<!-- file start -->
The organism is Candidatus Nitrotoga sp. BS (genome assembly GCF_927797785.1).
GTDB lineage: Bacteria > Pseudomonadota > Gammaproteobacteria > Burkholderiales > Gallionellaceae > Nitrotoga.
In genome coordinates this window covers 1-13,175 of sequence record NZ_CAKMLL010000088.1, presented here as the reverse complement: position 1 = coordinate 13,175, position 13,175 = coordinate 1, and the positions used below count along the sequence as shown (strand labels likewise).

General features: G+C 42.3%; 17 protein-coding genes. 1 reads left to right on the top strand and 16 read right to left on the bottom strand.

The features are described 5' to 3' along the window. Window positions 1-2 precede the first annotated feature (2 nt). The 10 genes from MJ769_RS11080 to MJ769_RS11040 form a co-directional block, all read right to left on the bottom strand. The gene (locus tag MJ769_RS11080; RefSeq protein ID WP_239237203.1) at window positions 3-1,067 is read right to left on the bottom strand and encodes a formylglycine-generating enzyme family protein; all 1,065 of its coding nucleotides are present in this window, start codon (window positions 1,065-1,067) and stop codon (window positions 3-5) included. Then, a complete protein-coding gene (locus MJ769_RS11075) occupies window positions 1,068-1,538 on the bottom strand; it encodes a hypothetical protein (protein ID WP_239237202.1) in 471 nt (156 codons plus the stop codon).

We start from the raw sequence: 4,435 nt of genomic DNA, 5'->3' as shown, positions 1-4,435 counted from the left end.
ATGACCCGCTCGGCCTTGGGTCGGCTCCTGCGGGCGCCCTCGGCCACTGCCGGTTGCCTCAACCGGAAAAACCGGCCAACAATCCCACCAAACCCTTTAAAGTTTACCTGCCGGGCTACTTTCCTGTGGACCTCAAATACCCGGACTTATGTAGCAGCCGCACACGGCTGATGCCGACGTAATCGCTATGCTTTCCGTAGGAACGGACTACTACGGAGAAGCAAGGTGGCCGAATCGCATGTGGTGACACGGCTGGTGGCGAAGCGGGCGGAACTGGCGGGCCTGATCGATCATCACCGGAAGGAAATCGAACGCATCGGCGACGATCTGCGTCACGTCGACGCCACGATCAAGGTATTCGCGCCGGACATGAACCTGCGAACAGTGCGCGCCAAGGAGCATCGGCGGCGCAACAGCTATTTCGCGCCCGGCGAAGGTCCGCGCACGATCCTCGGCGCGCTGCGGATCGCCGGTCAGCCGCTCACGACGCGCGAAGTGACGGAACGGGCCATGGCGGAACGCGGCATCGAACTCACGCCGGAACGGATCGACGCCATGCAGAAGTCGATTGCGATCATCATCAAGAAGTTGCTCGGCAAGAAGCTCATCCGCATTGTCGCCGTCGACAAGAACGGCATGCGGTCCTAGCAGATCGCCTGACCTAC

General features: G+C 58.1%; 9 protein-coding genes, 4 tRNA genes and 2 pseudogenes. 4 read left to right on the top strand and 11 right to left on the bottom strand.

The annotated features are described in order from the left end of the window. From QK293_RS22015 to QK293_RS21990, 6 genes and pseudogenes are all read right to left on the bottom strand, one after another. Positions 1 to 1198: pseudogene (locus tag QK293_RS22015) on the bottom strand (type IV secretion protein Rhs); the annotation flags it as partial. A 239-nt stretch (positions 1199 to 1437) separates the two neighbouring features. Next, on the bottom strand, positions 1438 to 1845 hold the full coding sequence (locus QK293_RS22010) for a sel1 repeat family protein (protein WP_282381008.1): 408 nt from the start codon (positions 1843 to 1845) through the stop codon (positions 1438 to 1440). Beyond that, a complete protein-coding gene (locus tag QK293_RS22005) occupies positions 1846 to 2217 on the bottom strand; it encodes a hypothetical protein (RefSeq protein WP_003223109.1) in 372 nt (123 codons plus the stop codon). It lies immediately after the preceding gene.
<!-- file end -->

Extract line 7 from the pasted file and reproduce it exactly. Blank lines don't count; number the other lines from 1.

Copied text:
ATGACCCGCTCGGCCTTGGGTCGGCTCCTGCGGGCGCCCTCGGCCACTGCCGGTTGCCTCAACCGGAAAAACCGGCCAACAATCCCACCAAACCCTTTAAAGTTTACCTGCCGGGCTACTTTCCTGTGGACCTCAAATACCCGGACTTATGTAGCAGCCGCACACGGCTGATGCCGACGTAATCGCTATGCTTTCCGTAGGAACGGACTACTACGGAGAAGCAAGGTGGCCGAATCGCATGTGGTGACACGGCTGGTGGCGAAGCGGGCGGAACTGGCGGGCCTGATCGATCATCACCGGAAGGAAATCGAACGCATCGGCGACGATCTGCGTCACGTCGACGCCACGATCAAGGTATTCGCGCCGGACATGAACCTGCGAACAGTGCGCGCCAAGGAGCATCGGCGGCGCAACAGCTATTTCGCGCCCGGCGAAGGTCCGCGCACGATCCTCGGCGCGCTGCGGATCGCCGGTCAGCCGCTCACGACGCGCGAAGTGACGGAACGGGCCATGGCGGAACGCGGCATCGAACTCACGCCGGAACGGATCGACGCCATGCAGAAGTCGATTGCGATCATCATCAAGAAGTTGCTCGGCAAGAAGCTCATCCGCATTGTCGCCGTCGACAAGAACGGCATGCGGTCCTAGCAGATCGCCTGACCTAC